Thomas Loesch, Estimating Director

We’ve hit it. A perfect storm. Over the past few years, we’ve all seen the costs of construction rising, inflation rates getting higher and recently coinciding with the Massachusetts State Energy Code updates, all of which are inadvertently affecting the cost of conversions, new construction and building additions. It’s the #1 challenge our clients have been coming to us in recent months.

To give a little background on these updates, Massachusetts is known for having some of the most stringent energy codes in the country. The Commonwealth is committed to updating and promoting ways to be more sustainable and energy efficient when it comes to building and construction. The most recent round of updates taking effect in 2023 include requiring higher insulating values for exterior walls, roofs and windows as well as switching to electric for heating and cooling.

Requirements for new buildings are rather straightforward, but renovations are where we are seeing the codes tripping things up more. Triggers for energy code compliance for renovations can be a building’s change of use, the request or requirement for more electricity or energy to a building, along with any exterior improvements – especially when it is just a portion of a building.

Renovations are where we are seeing expectations with cost and schedule can go awry, as project designs are in a state of reaction versus a proactive design recommendation. How much you have to do and how far you have to go is the crux of the issue, which differs from town-to-town and city-to-city throughout Massachusetts.

So, how are we helping our clients? Here are four ways:

  1. Evaluating buildings before any decisions are made. We help during building and space selection to give budgets so clients go in with any long-term plans with eyes wide open. Depending on the initial intent of a building and the end goal of the new facility, there can be an advantage to starting from scratch instead of trying to retrofit a new use into an existing building.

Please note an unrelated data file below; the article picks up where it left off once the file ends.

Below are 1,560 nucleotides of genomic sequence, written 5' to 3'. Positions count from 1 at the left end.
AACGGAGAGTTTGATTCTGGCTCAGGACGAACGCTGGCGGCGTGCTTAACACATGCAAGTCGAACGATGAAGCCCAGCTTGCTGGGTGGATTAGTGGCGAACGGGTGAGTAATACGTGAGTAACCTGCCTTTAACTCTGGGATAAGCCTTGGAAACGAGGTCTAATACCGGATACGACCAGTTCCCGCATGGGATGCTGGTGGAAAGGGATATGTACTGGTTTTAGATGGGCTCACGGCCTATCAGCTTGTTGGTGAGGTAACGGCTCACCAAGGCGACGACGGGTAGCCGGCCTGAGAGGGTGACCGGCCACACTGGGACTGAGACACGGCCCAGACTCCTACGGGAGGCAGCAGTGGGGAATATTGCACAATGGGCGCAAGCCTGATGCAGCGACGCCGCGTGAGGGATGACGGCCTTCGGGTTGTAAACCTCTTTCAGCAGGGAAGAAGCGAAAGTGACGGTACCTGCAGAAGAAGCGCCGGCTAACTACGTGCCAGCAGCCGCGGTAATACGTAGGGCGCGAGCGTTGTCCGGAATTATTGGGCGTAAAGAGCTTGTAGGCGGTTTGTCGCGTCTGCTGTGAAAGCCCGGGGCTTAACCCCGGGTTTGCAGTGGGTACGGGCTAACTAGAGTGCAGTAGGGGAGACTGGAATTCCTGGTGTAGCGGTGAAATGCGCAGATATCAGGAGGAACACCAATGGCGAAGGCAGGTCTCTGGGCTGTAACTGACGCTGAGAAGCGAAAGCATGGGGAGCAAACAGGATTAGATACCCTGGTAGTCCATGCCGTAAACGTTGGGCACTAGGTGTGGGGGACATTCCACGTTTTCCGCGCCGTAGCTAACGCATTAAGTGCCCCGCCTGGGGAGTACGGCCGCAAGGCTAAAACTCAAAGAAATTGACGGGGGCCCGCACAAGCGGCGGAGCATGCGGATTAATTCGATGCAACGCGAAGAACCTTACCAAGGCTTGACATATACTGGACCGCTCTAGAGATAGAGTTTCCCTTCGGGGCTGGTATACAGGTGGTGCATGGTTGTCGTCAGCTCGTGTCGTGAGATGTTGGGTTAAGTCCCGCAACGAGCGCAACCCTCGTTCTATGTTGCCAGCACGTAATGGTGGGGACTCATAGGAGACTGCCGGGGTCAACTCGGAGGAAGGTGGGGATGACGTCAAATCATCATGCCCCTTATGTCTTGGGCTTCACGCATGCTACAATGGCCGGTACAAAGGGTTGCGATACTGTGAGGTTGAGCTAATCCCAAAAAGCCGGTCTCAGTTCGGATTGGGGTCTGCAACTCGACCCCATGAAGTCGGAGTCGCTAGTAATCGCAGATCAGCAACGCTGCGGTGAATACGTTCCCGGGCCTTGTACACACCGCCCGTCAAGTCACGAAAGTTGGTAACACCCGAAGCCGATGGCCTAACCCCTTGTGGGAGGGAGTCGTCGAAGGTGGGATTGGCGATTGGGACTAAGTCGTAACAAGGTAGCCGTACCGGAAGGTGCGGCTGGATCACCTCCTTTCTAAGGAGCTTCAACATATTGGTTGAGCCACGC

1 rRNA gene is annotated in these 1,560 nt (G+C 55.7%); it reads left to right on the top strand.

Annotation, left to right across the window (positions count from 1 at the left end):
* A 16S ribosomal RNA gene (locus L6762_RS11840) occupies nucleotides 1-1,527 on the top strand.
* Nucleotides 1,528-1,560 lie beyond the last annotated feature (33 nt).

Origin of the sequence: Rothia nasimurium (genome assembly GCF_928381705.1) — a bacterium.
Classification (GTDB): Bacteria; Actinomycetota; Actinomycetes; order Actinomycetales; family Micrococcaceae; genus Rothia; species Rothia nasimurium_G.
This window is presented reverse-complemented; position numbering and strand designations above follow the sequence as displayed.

2. Engaging with our subcontractors early. Things like windows and electric heat pumps are a small example of what needs to be sourced early, usually as part of a pre-release package, to ensure the codes are complied with and schedules are met. We work with vendors to solidify the best pricing and options depending on the situation.
  3. Engaging Code/Envelope consultants.  Many towns have different interpretations of the MA 2024 energy code, so each project needs to be treated differently. We have relationships with many consultants that help clients manage the process of understanding HERS scores (index) and how it affects their build.
  4. Using Mass Save to offset cost increases. This statewide program gives rebates and incentives to spec and install specific equipment fitting the perimeters of the energy codes. We’ve worked with clients to save thousands of dollars on their projects by identifying which equipment would work for projects while qualifying for available rebates.

We know these energy codes can be a lot to decipher, in addition to all the other elements of design and construction projects. Whatever your challenges, our team comes with a solution-oriented approach to help you understand how to comply and get the most value for your dollar. Reach out to me with any questions, we’re happy to help.

Summary of State of Massachusetts Energy Codes
Mass Save Information